This section is from the book "Practical Dietetics With Special Reference To Diet In Disease", by William Gilman Thompson. Also available from Amazon: Practical Dietetics with Special Reference to Diet in Disease.
With regard to infant nursing, it is never sufficient to give general directions about an infant's food. The physician should supervise the exact mode of its preparation, and order both the quantity to be given and the intervals at which it is to be given.
Mothers seldom know what is best for their infants in these matters.
It is therefore well to explain to them fully the facts as to the proper hours for feeding and the amount of food required, and also to give them some idea of the size of the infant stomach, for many have a vague idea that the word "stomach" includes almost the entire abdominal cavity.
Rotch gives the following table of capacities of infant stomachs:
1. Premature 8 months' infant ............... 8 cubic centimetres.
2. Infant 5 days old....................... 25-30 " "
3. Infant 4 weeks old...................... 75 " "
4. Infant 8 " " ...................... 96 "
5. Infant 16 " " ...................... 107 "
6. Infant 20 " " ...................... 108 "
It is advisable to show the mother or nurse an empty bottle representing the capacity of the infant's stomach, in order to impress upon her the danger of overloading it.
It is sometimes said that overfeeding kills more babies than starvation, and certainly it is responsible for a large proportion of the ailments of early infancy, such as gastric catarrh and diarrhoea. This is especially true in summer, when the fretful-ness of the child, which is often mistaken for hunger, may be due to thirst, the external temperature, too warm clothing, or indigestion. At such times Holt advises reducing the bulk of each meal by one quarter and giving the infant more water to drink, for, as he says, infants, like adults, require less food in excessively hot weather.
It is difficult to impress mothers with the fact that milk should never be given to soothe a baby's fretfulness merely, and "unmethodical and improper feeding is quite as bad as feeding with improper aliments" (Adams).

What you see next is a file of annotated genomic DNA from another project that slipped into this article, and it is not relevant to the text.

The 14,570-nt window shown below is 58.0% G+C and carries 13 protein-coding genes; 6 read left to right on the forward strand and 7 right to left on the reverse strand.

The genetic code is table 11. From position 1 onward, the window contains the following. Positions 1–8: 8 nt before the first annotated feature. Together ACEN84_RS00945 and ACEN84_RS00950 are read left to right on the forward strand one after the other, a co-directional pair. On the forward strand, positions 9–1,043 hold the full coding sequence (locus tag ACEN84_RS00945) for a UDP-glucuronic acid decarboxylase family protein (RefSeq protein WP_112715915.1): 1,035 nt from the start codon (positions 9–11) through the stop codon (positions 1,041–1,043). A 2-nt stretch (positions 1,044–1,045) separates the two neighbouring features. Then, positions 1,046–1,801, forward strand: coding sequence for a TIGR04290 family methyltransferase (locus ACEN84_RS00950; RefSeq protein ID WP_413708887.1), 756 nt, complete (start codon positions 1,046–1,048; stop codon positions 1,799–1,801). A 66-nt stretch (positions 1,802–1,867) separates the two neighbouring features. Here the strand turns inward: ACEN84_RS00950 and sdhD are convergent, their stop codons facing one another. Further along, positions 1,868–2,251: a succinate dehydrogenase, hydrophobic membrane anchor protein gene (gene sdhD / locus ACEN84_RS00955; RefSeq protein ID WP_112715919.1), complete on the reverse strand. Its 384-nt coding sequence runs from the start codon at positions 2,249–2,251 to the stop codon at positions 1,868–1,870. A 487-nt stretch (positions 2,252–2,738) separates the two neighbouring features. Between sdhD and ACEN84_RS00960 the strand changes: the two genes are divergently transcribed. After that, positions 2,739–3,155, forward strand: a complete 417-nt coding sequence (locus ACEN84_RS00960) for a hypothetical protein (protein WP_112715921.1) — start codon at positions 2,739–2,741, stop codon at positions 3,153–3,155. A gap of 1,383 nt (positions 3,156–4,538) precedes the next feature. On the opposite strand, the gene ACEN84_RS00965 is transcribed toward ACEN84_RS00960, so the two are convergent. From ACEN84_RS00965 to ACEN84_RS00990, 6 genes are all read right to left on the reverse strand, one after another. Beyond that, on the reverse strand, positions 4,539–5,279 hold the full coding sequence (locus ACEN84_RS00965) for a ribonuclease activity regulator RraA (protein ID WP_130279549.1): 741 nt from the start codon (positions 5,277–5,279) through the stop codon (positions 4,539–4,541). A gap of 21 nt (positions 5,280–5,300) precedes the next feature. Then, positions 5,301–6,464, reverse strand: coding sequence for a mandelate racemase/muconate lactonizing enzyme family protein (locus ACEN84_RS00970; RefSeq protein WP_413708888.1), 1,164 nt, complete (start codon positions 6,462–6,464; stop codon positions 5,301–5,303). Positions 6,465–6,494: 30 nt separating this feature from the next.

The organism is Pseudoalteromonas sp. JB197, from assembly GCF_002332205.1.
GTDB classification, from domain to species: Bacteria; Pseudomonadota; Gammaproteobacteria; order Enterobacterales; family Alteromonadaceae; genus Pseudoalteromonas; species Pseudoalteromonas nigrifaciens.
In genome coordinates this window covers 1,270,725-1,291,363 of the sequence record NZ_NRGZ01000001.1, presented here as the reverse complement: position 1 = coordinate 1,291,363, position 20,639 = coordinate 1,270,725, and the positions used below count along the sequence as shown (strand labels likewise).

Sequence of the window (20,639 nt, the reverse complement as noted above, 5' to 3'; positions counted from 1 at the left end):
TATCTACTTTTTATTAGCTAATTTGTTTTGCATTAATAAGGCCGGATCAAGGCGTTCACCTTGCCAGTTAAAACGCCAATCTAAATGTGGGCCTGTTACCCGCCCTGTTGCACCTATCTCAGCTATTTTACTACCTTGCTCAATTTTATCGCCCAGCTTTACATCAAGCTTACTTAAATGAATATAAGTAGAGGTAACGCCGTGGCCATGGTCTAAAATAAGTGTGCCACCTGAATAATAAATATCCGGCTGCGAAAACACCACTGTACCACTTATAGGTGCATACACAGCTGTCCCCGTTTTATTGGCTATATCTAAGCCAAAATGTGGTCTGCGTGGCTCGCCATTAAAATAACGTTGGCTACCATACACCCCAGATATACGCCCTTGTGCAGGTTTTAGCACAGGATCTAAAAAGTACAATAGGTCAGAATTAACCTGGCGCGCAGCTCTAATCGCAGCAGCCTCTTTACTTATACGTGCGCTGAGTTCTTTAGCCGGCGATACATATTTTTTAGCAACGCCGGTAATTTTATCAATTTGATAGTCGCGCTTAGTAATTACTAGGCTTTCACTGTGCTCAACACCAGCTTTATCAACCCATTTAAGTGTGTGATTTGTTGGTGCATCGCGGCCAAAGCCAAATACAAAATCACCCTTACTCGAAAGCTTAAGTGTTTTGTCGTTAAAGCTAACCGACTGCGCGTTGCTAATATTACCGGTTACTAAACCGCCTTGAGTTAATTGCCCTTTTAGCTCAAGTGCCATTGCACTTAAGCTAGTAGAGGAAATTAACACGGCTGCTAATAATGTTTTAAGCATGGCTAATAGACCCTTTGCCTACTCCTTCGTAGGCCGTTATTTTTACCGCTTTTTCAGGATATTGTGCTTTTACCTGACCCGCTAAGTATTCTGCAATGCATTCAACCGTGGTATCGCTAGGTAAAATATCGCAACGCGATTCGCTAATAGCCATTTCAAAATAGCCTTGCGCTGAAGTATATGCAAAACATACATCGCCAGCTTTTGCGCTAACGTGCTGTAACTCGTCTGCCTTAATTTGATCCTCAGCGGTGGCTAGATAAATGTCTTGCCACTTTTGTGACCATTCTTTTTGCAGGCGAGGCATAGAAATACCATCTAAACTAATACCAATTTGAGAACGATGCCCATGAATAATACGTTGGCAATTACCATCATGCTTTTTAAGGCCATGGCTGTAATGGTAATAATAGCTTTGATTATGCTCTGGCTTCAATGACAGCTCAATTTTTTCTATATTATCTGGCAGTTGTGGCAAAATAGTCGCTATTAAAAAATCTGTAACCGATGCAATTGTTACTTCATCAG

The new-born infant secretes ptyalin only from the parotid glands. After the second month the amylolytic ferments are secreted from other glands, namely, the submaxillary and the pancreas. Not until the sixth month, however, or the period of teething, are these ferments strong enough to enable the infant to digest much starch.
Infants may be given their food in one of five ways: I. By mother's milk. II. By milk from a wet nurse. III. By bottle feeding. IV. By mixed feeding - i. e., when the mother's or nurse's milk is supplemented by bottle feeding. V. By gavage.
There is no room for doubt that infants brought up on breast milk are stronger and better able to remain in good health and resist disease than those who are hand fed, for no infant food has ever been devised which is as satisfactory as good mother's milk.
This method is unquestionably better for the infant in all cases where it is feasible than any method of artificial feeding. In lands without cow's milk, such as Japan or the arctic regions, infants are singularly free from digestive disorders. Artificial feeding, if carelessly performed, is full of dangers to the infant. Statistics might be cited indefinitely, showing the relative high mortality rate among artificially fed infants. For example: In Munich, the mortality rate has been 15 for breast-fed infants, against 85 for those artificially fed; and in England, 42 per cent of the infant mortality is due to digestive disorders, largely among the artificially fed.